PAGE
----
Guidelines issued for management of dyslipidemias

Posted by: admin on: December 23, 2011

Though lifestyle management remains the first line of treatment for management of dyslipidemia, new guideline states that if the goal is not achieved with lifestyle alone than pharmacological agent should be considered.  A successful management will reduce the dreaded risk of CVD.


The European Atherosclerosis Society (EAS) and the European Society of Cardiology (ESC) have issued new guidelines for comprehensive lipid control in Europe.

The aim of the guidelines was to “keep pace with emerging data and provide up to date treatment advice for a wide range of dyslipidemias, including diabetes and the metabolic syndrome and low-density lipoprotein. LDLcholesterol should remain the primary priority in lipid management.”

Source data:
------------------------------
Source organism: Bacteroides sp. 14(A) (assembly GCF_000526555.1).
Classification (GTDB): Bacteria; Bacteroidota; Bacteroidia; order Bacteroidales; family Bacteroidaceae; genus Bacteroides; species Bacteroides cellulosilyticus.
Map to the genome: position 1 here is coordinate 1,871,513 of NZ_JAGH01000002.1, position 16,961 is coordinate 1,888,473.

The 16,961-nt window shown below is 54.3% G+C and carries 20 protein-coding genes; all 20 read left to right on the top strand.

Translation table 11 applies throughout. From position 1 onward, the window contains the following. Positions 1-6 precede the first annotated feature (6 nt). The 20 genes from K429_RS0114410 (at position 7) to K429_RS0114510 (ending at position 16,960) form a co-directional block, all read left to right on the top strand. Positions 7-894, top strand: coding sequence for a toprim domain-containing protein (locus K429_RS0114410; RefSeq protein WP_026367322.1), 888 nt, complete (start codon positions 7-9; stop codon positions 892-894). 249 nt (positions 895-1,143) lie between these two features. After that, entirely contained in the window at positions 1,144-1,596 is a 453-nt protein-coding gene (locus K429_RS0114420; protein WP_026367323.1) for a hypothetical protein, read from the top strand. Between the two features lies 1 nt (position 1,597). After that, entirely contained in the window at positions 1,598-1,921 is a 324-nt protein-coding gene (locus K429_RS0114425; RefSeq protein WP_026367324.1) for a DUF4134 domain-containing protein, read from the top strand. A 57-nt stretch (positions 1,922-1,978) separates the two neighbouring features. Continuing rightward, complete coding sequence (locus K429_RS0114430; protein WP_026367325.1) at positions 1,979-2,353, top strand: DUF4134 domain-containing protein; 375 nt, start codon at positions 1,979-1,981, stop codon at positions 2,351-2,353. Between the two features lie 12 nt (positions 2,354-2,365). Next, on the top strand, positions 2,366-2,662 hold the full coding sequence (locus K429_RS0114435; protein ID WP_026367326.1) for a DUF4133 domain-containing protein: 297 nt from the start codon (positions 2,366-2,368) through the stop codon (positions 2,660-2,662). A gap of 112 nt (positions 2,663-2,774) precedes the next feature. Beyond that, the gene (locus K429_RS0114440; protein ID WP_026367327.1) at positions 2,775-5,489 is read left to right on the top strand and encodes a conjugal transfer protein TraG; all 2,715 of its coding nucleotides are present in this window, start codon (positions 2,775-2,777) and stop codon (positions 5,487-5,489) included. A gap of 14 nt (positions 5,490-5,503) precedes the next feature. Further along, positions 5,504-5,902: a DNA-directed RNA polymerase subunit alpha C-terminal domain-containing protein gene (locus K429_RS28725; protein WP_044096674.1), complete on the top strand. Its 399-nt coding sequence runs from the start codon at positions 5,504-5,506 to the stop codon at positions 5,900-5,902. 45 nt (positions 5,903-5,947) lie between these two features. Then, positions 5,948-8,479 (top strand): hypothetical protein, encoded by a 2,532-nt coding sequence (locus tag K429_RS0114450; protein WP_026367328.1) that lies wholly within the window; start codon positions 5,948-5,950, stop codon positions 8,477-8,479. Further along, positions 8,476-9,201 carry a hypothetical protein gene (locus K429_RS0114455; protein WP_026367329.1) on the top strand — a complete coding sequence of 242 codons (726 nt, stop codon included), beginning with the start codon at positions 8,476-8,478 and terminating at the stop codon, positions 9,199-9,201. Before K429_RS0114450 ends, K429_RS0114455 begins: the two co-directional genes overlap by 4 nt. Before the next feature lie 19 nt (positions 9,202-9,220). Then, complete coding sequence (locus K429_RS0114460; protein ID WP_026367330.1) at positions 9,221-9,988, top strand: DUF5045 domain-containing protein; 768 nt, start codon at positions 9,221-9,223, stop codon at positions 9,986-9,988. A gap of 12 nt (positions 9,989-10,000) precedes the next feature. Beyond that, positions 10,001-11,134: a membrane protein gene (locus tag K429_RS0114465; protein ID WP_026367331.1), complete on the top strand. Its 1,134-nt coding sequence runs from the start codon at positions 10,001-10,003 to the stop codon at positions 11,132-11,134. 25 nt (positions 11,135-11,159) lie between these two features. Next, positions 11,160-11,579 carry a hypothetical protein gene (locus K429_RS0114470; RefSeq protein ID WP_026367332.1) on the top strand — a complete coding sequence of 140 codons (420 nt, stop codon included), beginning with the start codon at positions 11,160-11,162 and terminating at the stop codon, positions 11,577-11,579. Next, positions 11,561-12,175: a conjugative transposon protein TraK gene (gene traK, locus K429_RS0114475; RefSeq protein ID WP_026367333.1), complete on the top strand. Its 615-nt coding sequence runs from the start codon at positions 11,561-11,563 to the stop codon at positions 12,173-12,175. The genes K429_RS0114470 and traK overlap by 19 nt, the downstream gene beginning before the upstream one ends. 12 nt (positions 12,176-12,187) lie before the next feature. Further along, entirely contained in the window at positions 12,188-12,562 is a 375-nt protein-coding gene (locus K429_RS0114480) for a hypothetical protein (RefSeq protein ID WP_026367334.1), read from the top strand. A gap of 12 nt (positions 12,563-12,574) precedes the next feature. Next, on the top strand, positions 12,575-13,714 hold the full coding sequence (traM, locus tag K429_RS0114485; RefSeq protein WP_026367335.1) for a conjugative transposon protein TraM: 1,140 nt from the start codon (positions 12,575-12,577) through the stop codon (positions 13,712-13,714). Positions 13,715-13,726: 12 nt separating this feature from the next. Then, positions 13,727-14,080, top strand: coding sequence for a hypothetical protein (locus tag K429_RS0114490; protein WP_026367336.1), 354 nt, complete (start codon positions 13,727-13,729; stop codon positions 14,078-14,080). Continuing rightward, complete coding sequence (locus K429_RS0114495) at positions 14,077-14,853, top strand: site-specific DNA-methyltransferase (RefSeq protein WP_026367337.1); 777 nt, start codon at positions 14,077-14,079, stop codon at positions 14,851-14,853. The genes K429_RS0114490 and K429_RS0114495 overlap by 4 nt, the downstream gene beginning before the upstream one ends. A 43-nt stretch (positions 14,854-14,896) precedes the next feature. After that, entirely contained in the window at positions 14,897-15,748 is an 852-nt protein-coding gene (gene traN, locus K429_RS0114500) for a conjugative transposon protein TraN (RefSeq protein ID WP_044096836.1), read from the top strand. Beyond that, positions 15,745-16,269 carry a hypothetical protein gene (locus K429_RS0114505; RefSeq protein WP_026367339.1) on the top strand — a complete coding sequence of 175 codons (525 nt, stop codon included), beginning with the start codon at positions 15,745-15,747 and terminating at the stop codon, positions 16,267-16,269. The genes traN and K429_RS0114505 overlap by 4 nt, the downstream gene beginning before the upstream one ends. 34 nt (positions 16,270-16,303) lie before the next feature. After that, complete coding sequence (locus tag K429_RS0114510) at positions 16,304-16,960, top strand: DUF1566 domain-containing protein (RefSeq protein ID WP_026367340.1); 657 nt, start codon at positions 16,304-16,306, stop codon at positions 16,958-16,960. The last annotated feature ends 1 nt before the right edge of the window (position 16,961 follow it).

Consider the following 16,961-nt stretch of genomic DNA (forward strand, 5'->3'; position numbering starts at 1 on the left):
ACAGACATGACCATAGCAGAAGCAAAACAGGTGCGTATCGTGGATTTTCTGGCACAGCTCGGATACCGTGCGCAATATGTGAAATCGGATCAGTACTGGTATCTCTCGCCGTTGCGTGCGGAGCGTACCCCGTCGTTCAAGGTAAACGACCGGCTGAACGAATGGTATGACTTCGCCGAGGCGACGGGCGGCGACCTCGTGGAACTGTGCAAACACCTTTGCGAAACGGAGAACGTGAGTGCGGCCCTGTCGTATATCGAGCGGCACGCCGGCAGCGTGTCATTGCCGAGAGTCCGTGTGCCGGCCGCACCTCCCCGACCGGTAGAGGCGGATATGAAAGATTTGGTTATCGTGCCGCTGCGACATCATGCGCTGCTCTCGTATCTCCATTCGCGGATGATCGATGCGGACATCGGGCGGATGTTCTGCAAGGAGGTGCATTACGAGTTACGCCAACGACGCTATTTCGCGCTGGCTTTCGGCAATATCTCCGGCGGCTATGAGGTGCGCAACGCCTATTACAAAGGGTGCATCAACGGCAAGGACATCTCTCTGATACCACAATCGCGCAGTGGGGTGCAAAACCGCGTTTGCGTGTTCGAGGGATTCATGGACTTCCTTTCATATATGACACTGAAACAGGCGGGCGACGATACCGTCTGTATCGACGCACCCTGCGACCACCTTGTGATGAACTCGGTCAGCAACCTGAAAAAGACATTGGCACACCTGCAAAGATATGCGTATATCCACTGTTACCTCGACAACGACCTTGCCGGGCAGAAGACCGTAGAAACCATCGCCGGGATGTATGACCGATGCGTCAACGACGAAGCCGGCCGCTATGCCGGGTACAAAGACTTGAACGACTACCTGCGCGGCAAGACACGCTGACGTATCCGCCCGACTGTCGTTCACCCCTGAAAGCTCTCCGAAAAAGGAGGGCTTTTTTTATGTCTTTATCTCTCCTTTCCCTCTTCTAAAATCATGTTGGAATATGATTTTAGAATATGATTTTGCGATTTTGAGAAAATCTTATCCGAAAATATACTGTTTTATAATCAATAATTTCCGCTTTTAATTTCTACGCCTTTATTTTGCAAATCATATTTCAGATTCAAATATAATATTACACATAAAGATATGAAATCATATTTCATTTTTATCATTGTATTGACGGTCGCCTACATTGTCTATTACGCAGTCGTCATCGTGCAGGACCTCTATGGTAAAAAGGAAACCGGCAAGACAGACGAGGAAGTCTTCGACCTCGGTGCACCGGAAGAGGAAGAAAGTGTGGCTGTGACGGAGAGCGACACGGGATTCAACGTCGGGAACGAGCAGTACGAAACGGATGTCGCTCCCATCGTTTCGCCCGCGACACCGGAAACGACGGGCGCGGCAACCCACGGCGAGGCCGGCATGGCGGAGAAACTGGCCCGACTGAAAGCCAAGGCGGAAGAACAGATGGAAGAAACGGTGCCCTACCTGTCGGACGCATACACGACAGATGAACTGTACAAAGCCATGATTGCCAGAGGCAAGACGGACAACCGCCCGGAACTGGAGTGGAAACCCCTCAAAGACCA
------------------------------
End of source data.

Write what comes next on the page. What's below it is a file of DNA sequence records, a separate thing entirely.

It is recommended that LDL cholesterol levels be kept below 3.0 mmol/l (115 mg/dl) in moderate-risk patients, 2.5 mmol/l (100 mg/dl) in high-risk patients, and 1.8 mmol/l (70 mg/dl) and/or at least 50% reductions in levels if this target cannot be met in very high-risk patients.  The guidelines stress that lipid-modifying treatment should be tailored according to the cardiovascular risk of the patient.

Lifestyle management should be the first line of treatment. If that doesn’t help to achieve the target, statins should be considered. For the patients who don’t tolerate statins, alternative treatment methods such as combination therapy with a cholesterol absorption inhibitor, bile acid sequestrant, or nicotinic acid should be given.


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